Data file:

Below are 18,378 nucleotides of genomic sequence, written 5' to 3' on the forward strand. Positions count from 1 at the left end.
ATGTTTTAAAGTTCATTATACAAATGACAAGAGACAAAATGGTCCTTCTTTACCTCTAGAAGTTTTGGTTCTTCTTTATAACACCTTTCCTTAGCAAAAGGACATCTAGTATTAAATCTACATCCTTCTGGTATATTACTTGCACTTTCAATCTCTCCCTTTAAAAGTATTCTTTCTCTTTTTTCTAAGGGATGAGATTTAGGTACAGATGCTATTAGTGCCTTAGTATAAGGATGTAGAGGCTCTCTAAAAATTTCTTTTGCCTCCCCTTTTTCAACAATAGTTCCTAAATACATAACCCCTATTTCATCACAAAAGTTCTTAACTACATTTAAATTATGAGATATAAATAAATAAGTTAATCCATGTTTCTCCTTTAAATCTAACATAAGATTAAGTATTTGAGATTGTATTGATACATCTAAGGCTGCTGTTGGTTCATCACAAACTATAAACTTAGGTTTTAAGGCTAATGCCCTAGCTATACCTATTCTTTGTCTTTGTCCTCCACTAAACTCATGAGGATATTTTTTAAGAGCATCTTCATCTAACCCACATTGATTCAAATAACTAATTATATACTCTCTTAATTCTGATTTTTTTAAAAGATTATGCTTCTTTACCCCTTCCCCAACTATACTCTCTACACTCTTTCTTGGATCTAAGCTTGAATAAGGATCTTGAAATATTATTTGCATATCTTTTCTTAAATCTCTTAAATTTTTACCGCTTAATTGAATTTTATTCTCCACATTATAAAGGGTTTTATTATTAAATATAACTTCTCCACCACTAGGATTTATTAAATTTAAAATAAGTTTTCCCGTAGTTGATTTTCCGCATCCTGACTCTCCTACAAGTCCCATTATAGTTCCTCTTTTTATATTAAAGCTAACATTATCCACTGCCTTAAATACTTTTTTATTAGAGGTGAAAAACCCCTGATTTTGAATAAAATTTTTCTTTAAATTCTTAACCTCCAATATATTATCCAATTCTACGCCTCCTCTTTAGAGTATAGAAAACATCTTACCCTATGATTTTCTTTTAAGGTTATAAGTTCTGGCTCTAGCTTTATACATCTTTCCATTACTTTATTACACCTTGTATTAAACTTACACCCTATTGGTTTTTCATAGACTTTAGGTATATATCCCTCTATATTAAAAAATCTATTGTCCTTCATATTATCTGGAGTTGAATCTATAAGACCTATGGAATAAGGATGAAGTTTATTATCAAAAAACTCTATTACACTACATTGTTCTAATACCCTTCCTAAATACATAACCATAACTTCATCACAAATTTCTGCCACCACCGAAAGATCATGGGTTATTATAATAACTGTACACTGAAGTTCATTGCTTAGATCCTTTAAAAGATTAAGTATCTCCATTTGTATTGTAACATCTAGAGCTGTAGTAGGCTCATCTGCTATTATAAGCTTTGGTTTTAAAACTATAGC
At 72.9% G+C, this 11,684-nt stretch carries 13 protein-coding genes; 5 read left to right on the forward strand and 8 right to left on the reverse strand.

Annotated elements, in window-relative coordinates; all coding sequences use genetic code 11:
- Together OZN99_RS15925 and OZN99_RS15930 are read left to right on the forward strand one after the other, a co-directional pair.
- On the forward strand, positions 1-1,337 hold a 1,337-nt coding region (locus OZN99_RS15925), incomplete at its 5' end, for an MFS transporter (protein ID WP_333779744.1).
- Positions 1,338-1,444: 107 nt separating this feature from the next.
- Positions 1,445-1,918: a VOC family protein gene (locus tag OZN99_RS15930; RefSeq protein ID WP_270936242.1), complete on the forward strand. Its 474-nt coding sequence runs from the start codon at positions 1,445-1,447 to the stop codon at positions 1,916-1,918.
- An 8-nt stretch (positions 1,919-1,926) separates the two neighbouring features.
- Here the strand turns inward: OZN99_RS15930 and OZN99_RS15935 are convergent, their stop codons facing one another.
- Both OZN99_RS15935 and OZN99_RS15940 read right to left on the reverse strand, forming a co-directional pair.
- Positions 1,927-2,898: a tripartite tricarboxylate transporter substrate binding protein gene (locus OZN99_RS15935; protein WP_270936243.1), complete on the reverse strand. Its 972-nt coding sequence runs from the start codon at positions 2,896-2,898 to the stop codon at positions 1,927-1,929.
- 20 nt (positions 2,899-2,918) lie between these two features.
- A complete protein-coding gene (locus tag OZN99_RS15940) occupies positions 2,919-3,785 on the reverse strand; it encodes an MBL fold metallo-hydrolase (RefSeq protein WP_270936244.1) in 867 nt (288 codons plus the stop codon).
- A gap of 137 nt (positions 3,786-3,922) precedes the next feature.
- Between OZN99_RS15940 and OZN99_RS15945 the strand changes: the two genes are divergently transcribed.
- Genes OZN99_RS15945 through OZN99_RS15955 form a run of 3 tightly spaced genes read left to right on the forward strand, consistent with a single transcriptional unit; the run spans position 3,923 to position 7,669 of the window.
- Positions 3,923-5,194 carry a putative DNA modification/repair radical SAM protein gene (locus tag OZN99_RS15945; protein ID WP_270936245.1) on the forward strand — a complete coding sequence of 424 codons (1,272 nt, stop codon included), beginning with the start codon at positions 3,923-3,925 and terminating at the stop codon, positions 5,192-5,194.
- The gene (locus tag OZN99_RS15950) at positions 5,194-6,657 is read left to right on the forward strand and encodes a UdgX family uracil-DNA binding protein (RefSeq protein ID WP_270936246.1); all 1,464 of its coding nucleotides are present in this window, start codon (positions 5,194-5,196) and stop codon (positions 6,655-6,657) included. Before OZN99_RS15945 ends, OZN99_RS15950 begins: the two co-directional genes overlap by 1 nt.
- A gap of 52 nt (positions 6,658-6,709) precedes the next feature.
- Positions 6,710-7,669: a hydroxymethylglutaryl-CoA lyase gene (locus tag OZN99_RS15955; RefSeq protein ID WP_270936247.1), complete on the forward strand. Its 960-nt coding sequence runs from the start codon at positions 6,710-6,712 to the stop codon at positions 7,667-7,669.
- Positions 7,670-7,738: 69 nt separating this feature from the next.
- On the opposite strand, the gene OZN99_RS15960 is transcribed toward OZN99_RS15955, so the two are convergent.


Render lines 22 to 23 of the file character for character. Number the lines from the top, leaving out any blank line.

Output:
- Positions 7,670-7,738: 69 nt separating this feature from the next.
- On the opposite strand, the gene OZN99_RS15960 is transcribed toward OZN99_RS15955, so the two are convergent.